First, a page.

So yes, New York City’s population is certainly diverse, which I do not cease to love about it. But it’s more than that. In many regards it is a city of stark contrasts, perhaps more than I’ve seen anywhere else in my limited travels.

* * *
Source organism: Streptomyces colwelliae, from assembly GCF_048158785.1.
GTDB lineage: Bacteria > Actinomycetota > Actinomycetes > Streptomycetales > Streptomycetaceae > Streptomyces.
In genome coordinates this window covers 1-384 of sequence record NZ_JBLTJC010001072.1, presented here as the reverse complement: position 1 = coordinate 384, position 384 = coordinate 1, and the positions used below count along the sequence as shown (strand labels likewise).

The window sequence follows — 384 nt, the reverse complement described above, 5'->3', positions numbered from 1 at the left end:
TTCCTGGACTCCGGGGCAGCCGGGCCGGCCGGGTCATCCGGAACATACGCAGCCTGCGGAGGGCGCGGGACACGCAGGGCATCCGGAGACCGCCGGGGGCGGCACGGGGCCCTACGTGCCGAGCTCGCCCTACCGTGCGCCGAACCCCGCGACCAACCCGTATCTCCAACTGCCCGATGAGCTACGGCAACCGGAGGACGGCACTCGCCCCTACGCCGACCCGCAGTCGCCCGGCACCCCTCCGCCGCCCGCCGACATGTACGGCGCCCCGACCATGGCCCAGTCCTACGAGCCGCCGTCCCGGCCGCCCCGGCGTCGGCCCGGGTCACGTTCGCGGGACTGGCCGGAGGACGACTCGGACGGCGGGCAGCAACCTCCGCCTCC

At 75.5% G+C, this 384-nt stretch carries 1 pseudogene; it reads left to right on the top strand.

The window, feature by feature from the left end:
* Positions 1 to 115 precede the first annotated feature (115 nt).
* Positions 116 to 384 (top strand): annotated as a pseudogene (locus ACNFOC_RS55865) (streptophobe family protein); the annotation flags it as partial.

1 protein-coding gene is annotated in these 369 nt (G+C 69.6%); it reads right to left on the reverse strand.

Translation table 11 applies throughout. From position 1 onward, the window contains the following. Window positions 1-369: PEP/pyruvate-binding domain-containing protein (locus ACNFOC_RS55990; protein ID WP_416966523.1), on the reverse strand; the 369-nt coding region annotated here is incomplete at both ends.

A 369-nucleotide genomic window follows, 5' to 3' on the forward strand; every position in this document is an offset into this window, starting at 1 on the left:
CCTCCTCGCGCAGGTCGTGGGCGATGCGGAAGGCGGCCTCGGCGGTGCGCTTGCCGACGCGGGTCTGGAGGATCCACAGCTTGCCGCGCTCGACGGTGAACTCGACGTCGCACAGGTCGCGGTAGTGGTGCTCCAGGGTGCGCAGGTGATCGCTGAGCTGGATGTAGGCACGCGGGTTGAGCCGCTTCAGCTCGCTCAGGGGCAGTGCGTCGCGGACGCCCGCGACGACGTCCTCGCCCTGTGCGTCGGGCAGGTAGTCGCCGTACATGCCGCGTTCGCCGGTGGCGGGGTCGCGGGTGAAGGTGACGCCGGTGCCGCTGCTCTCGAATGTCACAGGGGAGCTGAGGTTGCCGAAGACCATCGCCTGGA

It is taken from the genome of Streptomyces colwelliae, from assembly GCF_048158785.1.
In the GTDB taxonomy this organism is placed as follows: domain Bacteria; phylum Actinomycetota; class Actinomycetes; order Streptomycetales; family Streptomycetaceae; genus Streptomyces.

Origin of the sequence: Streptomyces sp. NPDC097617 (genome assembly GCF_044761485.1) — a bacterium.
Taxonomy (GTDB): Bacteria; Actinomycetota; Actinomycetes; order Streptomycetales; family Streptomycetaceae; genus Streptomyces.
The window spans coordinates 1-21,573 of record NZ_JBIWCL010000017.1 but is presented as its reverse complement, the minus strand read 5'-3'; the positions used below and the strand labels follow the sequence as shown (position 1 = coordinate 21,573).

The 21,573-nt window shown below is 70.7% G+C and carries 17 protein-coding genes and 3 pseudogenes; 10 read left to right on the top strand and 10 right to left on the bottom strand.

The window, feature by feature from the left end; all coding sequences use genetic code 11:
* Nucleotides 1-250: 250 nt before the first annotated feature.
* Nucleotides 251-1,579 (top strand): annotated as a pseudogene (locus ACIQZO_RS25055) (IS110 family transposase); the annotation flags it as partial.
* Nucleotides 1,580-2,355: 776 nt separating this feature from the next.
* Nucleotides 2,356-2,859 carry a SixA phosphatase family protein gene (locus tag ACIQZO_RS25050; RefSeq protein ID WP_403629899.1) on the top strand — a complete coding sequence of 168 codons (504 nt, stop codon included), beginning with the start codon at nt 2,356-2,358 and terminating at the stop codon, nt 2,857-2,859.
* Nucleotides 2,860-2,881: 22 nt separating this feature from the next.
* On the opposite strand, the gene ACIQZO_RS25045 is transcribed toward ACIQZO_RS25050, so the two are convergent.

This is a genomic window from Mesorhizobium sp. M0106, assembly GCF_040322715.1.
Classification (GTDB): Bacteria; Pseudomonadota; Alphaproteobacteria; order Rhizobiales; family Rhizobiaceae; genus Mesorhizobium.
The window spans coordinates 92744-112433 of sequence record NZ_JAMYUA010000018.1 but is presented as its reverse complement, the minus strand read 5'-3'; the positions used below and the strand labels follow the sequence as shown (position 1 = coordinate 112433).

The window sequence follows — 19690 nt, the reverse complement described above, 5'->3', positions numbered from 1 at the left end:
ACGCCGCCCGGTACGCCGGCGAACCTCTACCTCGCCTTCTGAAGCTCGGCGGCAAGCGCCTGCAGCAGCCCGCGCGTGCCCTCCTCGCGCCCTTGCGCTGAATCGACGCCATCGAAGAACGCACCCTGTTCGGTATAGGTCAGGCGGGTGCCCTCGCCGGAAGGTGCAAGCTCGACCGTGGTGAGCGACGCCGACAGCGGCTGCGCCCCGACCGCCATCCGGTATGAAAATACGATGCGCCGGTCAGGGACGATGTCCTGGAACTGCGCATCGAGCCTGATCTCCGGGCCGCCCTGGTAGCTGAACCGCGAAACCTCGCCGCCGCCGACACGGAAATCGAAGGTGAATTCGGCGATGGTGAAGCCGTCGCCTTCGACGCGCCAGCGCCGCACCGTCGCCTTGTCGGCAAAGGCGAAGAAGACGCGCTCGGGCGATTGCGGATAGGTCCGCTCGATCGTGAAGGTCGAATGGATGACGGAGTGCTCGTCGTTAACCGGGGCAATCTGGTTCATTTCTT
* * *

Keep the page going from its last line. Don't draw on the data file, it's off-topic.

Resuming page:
Take, for example, the weather. In the winter we bundle up in coats and fleece leggings and jeans and scarves and hats and mittens, and still the wind manages to nip through the many layers and frost our souls. It is coldcoldcold, and you feel it so much because going anywhere here requires more outdoor walking than a brief couple feet out the door to the car. The air is damp and bone-chilling and mind-numbing, and you wonder if summer will ever come again. But it does, surprise! and before you’ve properly enjoyed the springtime the city begins to swelter. You lie on your bed, sweating, you wear the fewest layers you can get away with, you take cool showers and as soon as you’re done, the heat presses against you again. Going anywhere is an exercise in faith, faith in your deodorant, that is. The energy is sucked out of you by the relentless humidity, and you just have to accept the fact that if you venture to go anywhere, you will be arriving at your destination wilted and limp with beads of sweat on your lip. This is summer in New York City. It’s easily as hot and humid as states much further south, but far colder in the winter. Such opposites.